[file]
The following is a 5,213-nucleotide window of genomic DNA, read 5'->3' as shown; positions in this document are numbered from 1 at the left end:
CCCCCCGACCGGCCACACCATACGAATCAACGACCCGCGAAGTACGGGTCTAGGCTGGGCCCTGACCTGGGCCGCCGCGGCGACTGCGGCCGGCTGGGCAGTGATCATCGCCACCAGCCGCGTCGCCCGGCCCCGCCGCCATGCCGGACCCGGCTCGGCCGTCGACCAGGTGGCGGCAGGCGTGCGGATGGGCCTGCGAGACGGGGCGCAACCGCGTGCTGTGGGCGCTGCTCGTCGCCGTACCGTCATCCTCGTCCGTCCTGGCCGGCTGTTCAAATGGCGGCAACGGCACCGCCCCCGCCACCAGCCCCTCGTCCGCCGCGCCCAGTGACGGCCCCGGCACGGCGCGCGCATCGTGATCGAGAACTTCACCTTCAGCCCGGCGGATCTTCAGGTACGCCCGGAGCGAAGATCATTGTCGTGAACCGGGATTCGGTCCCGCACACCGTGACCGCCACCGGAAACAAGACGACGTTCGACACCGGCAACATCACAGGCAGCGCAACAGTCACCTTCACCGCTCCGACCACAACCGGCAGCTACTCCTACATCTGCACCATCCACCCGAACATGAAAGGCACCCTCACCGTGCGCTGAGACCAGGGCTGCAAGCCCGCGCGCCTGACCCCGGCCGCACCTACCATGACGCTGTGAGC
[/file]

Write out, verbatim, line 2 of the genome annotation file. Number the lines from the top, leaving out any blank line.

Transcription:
CCCCCCGACCGGCCACACCATACGAATCAACGACCCGCGAAGTACGGGTCTAGGCTGGGCCCTGACCTGGGCCGCCGCGGCGACTGCGGCCGGCTGGGCAGTGATCATCGCCACCAGCCGCGTCGCCCGGCCCCGCCGCCATGCCGGACCCGGCTCGGCCGTCGACCAGGTGGCGGCAGGCGTGCGGATGGGCCTGCGAGACGGGGCGCAACCGCGTGCTGTGGGCGCTGCTCGTCGCCGTACCGTCATCCTCGTCCGTCCTGGCCGGCTGTTCAAATGGCGGCAACGGCACCGCCCCCGCCACCAGCCCCTCGTCCGCCGCGCCCAGTGACGGCCCCGGCACGGCGCGCGCATCGTGATCGAGAACTTCACCTTCAGCCCGGCGGATCTTCAGGTACGCCCGGAGCGAAGATCATTGTCGTGAACCGGGATTCGGTCCCGCACACCGTGACCGCCACCGGAAACAAGACGACGTTCGACACCGGCAACATCACAGGCAGCGCAACAGTCACCTTCACCGCTCCGACCACAACCGGCAGCTACTCCTACATCTGCACCATCCACCCGAACATGAAAGGCACCCTCACCGTGCGCTGAGACCAGGGCTGCAAGCCCGCGCGCCTGACCCCGGCCGCACCTACCATGACGCTGTGAGC